Both the attacker and the victim of a gruesome terrorist attack in France on Friday morning have been identified by authorities.
At least one Islamist terrorist launched a daylight raid on an industrial gas factory in France Friday and pinned a severed head to the gates, in what President Francois Hollande called a "terrorist" attack.
The grisly attack near France's second city of Lyon came on an especially bloody day worldwide, with at least 27 gunned down at a beach resort in Tunisia and 13 killed in a suicide bombing in Kuwait claimed by Islamic State (ISIS) terrorists.
"The intent was without doubt to cause an explosion. It was a terrorist attack," said Francois Hollande in Brussels, cutting short an EU summit to chair emergency meetings in the French capital.
Hollande said a vehicle driven at high speed by "one person, maybe accompanied by another" smashed into the factory, about 40 kilometers (25 miles) from Lyon.
"At the time I am speaking, there is one dead and two injured," said a grim-faced Hollande, calling for "solidarity" for the victim, who was found with Arabic inscriptions on him.
The bloody discovery of the decapitated head is thought to be the first instance in France of a beheading during an attack – which has become a trademark of the Islamic State group in Iraq and Syria.
And the gruesome killing came nearly six months after the Islamist attacks in and around Paris that left 17 people dead, starting with a shooting at satirical magazine Charlie Hebdo and ending with an attach on a kosher supermarket.
'Lone wolf' attacks'
The 35-year-old attacker, identified as Yassin Salhi, had been known to security services for a number of years but did not have a criminal record, Interior Minister Bernard Cazeneuve said.
The minister said a local firefighter who rushed to the scene of the attack had overpowered the suspect, praising him for his "courage and … cool head".
Salhi and his wife have been taken into custody and an anti-terrorist probe has been launched, Cazeneuve said.
At least one other person is also being questioned as part of the investigation but there is no formal link with the attack, said sources close to the probe.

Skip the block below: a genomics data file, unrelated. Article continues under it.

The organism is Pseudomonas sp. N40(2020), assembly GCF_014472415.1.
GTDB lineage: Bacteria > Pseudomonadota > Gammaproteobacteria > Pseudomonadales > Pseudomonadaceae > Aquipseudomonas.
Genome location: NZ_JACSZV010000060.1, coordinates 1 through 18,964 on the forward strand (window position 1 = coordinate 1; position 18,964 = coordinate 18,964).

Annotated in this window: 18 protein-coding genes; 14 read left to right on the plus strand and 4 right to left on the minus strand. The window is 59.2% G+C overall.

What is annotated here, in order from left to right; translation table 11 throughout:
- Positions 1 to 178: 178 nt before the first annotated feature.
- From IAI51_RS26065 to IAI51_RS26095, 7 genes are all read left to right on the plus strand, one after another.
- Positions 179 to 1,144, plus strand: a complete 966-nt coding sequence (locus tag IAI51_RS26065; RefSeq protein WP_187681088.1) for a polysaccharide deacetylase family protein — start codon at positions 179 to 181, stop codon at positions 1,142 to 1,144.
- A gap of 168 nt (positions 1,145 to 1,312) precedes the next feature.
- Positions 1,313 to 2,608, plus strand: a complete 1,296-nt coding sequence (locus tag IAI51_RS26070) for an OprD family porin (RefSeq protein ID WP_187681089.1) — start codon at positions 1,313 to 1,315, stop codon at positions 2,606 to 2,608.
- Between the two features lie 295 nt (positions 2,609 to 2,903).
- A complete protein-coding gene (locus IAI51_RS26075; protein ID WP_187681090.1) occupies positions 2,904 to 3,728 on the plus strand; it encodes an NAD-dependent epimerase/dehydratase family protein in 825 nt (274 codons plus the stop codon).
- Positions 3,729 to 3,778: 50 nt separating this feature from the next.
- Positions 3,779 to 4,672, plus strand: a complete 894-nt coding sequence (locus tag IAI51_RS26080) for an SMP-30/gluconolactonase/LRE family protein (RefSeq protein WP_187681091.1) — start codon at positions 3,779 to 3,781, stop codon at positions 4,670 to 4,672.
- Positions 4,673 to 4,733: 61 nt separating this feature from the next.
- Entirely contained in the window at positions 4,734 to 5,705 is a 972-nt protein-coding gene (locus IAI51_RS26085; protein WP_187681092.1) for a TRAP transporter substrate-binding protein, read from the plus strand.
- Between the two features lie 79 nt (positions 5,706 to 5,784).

For months, Europe has been on high-alert for so-called "lone wolf" attacks that are very difficult to prevent after Islamic State fighters urged supporters to carry out assaults wherever they could.
"There was a decapitated body with inscriptions," said Hollande, although sources close to the enquiry said it was not clear whether the victim was transported to the site or whether the beheading was carried out at the factory.
"A flag with Arabic writing on it was found at the scene," said Cazeneuve, adding that the text was being translated.
The terrorist entered the factory owned by American group Air Products and set off several small explosive devices, sources close to the investigation said, with at least two people hurt in the assault.
Police said it was unclear whether the attacker was acting alone, or had accomplices.
Security services drew up a file on the suspect in 2006 for radicalisation, but he had no criminal record, said Cazeneuve, who went immediately to the scene.
He had a "link" to the Salafist movement, an extreme form of Sunni Islam, Cazeneuve added, stressing that the investigation was in its early stages.
The attack, which occurred around 10:00 am local time (0800 GMT) in the town of Saint-Quentin-Fallavier, shocked local residents.
"This is a small town and a large industrial zone. There's never been any concern in the region. We're all surprised. We're really in shock this morning," an employee at a nearby business told rolling news channel BMFTV.
The victim was later identified as a businessman from the suburbs of Lyon.
'March against terrorism'
Prime Minister Manuel Valls, who is on an official trip in South America, ordered security measures stepped up at all sensitive sites in the area.
"Islamist terrorism has hit France again," Valls told reporters in Bogota.
France has been on high alert since January 7 when two Islamist brothers attacked Charlie Hebdo, killing 12. A policewoman and four hostages in a Jewish supermarket were also killed during the three-day attacks.
The January attacks drew record crowds onto the streets of Paris in a historic "march against terrorism."
Nearly four million people marched through the streets of France and more than 1.5 million in the French capital along with dozens of world leaders to express defiance in the wake of the attacks.
World leaders began reacting to the news only a few hours after the attack, with Spanish Prime Minister Mariano Rajoy saying that "barbarism will always be confronted by unity among democrats."
German Foreign Minister Frank-Walter Steinmeier said his country stands united with France against "terror's blind hate" and in defence of "free society".
France has a high proportion of people that have gone to fight alongside Islamists in Iraq and Syria and has the biggest Muslim population in Europe.
Earlier this week, the country passed a controversial new spying law granting sweeping powers to snoop on citizens.